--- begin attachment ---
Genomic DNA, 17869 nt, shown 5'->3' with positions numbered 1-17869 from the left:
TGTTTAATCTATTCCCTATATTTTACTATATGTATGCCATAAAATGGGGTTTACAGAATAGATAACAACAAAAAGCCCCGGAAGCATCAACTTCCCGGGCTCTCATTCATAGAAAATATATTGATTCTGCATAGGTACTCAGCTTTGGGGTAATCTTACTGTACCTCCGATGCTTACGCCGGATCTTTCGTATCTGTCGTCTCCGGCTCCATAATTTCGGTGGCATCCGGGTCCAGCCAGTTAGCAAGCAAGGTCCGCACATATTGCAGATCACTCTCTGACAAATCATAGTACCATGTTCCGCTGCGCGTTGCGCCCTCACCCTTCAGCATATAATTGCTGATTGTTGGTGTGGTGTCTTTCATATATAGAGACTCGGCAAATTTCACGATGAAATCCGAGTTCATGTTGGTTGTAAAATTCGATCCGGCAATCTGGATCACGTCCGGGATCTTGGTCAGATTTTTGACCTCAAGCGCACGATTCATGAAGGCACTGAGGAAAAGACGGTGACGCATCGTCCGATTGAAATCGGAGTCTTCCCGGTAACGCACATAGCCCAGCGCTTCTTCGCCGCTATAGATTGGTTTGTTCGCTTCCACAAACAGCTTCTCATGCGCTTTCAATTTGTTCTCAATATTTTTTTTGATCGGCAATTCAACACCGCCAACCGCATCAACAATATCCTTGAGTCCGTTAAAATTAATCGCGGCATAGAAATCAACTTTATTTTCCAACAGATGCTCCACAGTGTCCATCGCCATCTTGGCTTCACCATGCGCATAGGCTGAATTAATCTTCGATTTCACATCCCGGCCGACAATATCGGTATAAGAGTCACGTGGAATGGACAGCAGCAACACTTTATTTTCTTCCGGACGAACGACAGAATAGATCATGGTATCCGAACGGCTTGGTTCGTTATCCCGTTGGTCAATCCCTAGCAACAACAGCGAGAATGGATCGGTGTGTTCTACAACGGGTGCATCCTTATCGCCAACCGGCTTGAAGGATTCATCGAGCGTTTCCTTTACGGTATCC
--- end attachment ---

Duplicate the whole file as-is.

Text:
Genomic DNA, 17869 nt, shown 5'->3' with positions numbered 1-17869 from the left:
TGTTTAATCTATTCCCTATATTTTACTATATGTATGCCATAAAATGGGGTTTACAGAATAGATAACAACAAAAAGCCCCGGAAGCATCAACTTCCCGGGCTCTCATTCATAGAAAATATATTGATTCTGCATAGGTACTCAGCTTTGGGGTAATCTTACTGTACCTCCGATGCTTACGCCGGATCTTTCGTATCTGTCGTCTCCGGCTCCATAATTTCGGTGGCATCCGGGTCCAGCCAGTTAGCAAGCAAGGTCCGCACATATTGCAGATCACTCTCTGACAAATCATAGTACCATGTTCCGCTGCGCGTTGCGCCCTCACCCTTCAGCATATAATTGCTGATTGTTGGTGTGGTGTCTTTCATATATAGAGACTCGGCAAATTTCACGATGAAATCCGAGTTCATGTTGGTTGTAAAATTCGATCCGGCAATCTGGATCACGTCCGGGATCTTGGTCAGATTTTTGACCTCAAGCGCACGATTCATGAAGGCACTGAGGAAAAGACGGTGACGCATCGTCCGATTGAAATCGGAGTCTTCCCGGTAACGCACATAGCCCAGCGCTTCTTCGCCGCTATAGATTGGTTTGTTCGCTTCCACAAACAGCTTCTCATGCGCTTTCAATTTGTTCTCAATATTTTTTTTGATCGGCAATTCAACACCGCCAACCGCATCAACAATATCCTTGAGTCCGTTAAAATTAATCGCGGCATAGAAATCAACTTTATTTTCCAACAGATGCTCCACAGTGTCCATCGCCATCTTGGCTTCACCATGCGCATAGGCTGAATTAATCTTCGATTTCACATCCCGGCCGACAATATCGGTATAAGAGTCACGTGGAATGGACAGCAGCAACACTTTATTTTCTTCCGGACGAACGACAGAATAGATCATGGTATCCGAACGGCTTGGTTCGTTATCCCGTTGGTCAATCCCTAGCAACAACAGCGAGAATGGATCGGTGTGTTCTACAACGGGTGCATCCTTATCGCCAACCGGCTTGAAGGATTCATCGAGCGTTTCCTTTACGGTATCC